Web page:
“Just to be able to tell him how much I loved his dad, all the great memories we built and made together, I just told him how grateful I am for his family and how proud of them [Milojević] was,” Thompson told ESPN.

When the Warriors returned to action on Jan. 24 at home against the Atlanta Hawks, players from both teams stood on the sideline of the Chase Center court with matching shirts that read “Brate,” which is Serbian for “brother.” The Serbian national anthem was played, as well as a tribute video, and special jerseys were placed on Milojević’s vacant chair.

Since the tragedy, Saric and members of the coaching staff periodically check in with Milojević’s widow, Natasha.

“I lost a really good friend. I lost a coach who was really there for me, who knows what to tell me at the right moment, who knows my culture, who really knows what’s going on in my mind,” Saric said. “I miss him a lot, from a friend standpoint, and for basketball, he was a really good mentor.

“Maybe the best mentor I’ve ever had.”


FOLLOWING SATURDAY’S THRILLING 113-112 win against the Phoenix Suns, capped by Stephen Curry‘s last-second 3-pointer, the Warriors began their two separate journeys to honor Milojević ahead of Monday’s game in Utah.

Kerr — with DeMarco, Adams, team adviser Zaza Pachulia, general manager Mike Dunleavy and director of team medicine Rick Celebrini — departed on Sunday for the Serbian capital of Belgrade for Milojević’s memorial service. Assistant coach Kenny Atkinson stayed behind to serve as acting coach in Utah.

“This trip, it’s going to be tough,” Kerr told ESPN. “In some ways, this still hasn’t been real.”

Kerr and the staffers will return for the Warriors’ home game against the LA Clippers on Wednesday. The Warriors return to Utah once again on Thursday to make up the originally postponed game.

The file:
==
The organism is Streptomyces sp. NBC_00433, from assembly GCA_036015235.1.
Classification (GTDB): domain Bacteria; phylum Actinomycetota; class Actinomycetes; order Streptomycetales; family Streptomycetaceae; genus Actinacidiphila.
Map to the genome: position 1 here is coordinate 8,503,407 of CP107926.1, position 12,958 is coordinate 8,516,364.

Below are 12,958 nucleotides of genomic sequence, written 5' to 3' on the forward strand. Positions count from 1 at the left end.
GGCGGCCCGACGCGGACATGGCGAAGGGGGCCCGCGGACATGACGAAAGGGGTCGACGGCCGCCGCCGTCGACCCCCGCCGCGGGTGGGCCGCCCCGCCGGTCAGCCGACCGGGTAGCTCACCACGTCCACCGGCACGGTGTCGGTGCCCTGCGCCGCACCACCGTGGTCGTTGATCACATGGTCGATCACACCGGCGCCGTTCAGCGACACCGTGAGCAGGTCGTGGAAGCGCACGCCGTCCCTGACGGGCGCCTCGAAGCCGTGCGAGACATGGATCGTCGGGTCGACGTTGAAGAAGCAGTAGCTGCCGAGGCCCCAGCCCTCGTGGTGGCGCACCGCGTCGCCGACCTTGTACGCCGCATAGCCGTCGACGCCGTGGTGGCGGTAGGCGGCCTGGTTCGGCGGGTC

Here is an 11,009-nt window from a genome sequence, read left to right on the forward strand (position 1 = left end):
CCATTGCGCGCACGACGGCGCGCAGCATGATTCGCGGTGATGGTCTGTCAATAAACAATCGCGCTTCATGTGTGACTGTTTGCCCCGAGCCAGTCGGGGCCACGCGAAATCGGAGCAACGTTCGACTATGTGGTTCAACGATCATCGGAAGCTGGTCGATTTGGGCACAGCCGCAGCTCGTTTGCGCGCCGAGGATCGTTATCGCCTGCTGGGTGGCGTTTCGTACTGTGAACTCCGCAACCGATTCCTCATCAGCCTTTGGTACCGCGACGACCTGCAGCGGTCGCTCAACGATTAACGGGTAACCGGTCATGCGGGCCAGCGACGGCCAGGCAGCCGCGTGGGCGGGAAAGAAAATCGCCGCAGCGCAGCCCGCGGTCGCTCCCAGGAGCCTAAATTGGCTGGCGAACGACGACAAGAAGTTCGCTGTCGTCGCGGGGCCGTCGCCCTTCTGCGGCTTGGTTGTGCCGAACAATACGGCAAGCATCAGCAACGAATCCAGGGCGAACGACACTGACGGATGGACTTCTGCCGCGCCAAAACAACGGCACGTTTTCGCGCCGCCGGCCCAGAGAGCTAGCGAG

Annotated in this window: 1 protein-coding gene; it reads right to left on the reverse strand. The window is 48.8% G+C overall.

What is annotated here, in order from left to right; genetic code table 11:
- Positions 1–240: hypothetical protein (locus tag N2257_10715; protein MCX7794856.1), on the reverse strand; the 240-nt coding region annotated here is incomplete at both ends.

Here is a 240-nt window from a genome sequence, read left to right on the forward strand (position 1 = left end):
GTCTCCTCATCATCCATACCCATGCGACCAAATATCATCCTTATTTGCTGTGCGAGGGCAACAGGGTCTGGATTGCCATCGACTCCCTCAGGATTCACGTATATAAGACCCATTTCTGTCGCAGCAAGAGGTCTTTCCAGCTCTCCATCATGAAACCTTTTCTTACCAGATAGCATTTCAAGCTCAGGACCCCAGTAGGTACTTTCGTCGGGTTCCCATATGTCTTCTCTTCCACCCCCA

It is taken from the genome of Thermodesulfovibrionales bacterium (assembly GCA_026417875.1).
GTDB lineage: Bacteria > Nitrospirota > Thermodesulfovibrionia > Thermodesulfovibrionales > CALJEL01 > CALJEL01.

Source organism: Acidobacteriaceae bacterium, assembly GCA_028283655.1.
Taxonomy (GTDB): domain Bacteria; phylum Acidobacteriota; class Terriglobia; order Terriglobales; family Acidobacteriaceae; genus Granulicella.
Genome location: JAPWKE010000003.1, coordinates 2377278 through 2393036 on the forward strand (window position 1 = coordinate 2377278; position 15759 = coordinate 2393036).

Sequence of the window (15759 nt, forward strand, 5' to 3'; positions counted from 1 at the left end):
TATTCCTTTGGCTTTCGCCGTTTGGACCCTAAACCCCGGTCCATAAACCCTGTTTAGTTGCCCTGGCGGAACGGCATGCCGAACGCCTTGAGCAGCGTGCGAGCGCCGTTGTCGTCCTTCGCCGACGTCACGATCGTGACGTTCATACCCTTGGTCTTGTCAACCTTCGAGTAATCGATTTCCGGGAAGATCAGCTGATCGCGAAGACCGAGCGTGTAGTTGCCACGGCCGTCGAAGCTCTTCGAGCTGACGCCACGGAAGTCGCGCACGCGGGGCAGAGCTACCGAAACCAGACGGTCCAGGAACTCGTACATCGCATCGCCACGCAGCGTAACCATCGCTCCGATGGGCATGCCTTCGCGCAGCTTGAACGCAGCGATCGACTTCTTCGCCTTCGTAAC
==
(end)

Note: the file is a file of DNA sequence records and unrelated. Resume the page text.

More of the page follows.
The Warriors are slowly turning their focus back to basketball after last month’s tragedy — something that Kerr feels remains a challenge.

“Once we had the ceremony before the [Hawks] game, you just get back into the routine [of games and travel],” Kerr said. “Every once in a while, for everyone, it just hits you and you stop and think, ‘I can’t believe this is real.’ [Attending the service] will make it way more real.”

The team is staying at the same Salt Lake City hotel from the previous trip, despite trying to change it. There was a room at the hotel for players to watch the Super Bowl together, though some made their own plans to watch the game.

“It’s going to be tough to walk back to those [hotel] rooms, remembering those feelings — the roller coaster going on in that moment in our minds and hearts,” Saric said before Monday’s game. “It’s going to be tough for all of us, especially those of us who were at the dinner.”

The team does not plan to return to the restaurant. “Never going back there again,” Kerr said.

Players like Thompson understand Monday’s game will be unlike any the Warriors have prepared for.

“I have no idea how to approach this [game],” Thompson told ESPN after the win against Phoenix. “We, as a team, have never dealt with anything like this.”

During the 2022 postseason, Warriors forward Draymond Green played a playoff game just one day after the death of his college teammate. He is preparing to take the same approach to Monday.

“You just try to make yourself aware that this is going to be different,” Green told ESPN. “Your emotions are going to be different. … You try to control your emotions the best you can.”

For Looney, it will be about carrying on those lessons he learned with Deki under that “big man hoop.”

“Just being intentional about having that time together,” Looney said. “Remember what he taught us and keep his name and legacy alive.”